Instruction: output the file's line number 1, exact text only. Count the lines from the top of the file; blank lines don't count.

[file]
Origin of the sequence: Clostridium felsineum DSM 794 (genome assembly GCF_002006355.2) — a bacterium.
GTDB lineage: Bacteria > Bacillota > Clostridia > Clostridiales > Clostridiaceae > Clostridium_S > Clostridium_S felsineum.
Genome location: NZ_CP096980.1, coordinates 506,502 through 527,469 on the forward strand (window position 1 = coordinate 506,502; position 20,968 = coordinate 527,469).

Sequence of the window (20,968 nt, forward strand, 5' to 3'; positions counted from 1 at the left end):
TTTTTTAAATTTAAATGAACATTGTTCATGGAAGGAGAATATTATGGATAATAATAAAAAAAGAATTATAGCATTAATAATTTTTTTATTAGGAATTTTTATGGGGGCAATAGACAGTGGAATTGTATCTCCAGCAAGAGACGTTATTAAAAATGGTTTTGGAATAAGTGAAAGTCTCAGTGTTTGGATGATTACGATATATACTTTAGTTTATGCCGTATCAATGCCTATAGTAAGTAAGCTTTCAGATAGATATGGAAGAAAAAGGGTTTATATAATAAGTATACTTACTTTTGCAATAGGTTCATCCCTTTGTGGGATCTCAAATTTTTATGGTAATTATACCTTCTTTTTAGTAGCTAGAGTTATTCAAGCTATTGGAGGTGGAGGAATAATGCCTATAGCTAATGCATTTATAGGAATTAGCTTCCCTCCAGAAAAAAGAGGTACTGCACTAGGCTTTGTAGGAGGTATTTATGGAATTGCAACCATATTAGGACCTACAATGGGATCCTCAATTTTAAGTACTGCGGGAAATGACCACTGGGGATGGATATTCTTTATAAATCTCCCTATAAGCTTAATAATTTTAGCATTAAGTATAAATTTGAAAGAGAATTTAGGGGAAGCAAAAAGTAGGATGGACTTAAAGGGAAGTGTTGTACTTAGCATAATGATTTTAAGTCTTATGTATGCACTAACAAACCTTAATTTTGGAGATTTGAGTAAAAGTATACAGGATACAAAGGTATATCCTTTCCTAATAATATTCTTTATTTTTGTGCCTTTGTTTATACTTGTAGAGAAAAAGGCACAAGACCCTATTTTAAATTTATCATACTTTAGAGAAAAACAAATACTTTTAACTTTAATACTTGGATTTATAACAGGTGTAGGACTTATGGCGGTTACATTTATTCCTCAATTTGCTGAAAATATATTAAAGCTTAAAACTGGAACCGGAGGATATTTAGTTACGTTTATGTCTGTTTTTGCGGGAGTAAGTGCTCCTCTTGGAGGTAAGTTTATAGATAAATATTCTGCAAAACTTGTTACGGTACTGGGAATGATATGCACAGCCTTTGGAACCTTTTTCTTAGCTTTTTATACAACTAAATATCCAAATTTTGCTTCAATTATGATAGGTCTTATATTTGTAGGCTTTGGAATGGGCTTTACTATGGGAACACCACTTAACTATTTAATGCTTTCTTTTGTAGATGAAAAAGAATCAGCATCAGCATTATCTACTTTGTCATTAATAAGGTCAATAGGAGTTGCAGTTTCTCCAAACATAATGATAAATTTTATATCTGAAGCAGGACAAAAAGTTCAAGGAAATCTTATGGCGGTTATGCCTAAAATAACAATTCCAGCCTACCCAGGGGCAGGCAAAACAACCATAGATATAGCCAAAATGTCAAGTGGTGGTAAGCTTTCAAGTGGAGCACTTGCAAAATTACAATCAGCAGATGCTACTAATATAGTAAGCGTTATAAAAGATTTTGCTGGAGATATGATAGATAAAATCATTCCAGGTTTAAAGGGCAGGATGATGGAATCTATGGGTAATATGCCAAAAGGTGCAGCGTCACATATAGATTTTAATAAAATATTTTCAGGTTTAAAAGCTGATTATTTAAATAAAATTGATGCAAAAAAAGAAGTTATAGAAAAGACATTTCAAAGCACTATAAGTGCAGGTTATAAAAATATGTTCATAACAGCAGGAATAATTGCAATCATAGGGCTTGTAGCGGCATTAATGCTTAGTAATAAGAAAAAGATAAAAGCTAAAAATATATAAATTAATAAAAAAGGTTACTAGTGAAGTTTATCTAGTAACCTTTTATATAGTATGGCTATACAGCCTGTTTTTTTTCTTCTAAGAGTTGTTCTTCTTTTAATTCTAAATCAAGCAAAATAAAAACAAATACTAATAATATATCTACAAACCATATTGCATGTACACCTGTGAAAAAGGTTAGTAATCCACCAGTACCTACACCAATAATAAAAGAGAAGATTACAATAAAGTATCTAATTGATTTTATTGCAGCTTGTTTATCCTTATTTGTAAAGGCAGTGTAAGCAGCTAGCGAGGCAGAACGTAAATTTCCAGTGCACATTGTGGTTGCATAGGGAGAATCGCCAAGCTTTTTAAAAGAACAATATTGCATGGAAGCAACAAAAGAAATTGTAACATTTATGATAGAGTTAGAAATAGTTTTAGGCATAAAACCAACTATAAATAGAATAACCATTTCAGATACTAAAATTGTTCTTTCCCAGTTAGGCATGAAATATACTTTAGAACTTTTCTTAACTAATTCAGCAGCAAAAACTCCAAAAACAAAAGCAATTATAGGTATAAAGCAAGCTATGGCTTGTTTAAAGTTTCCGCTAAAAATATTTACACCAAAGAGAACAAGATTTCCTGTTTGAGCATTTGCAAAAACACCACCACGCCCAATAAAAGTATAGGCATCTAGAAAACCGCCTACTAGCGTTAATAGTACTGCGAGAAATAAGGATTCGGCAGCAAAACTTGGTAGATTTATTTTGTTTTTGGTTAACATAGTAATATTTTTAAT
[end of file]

Origin of the sequence: Clostridium felsineum DSM 794 (genome assembly GCF_002006355.2) — a bacterium.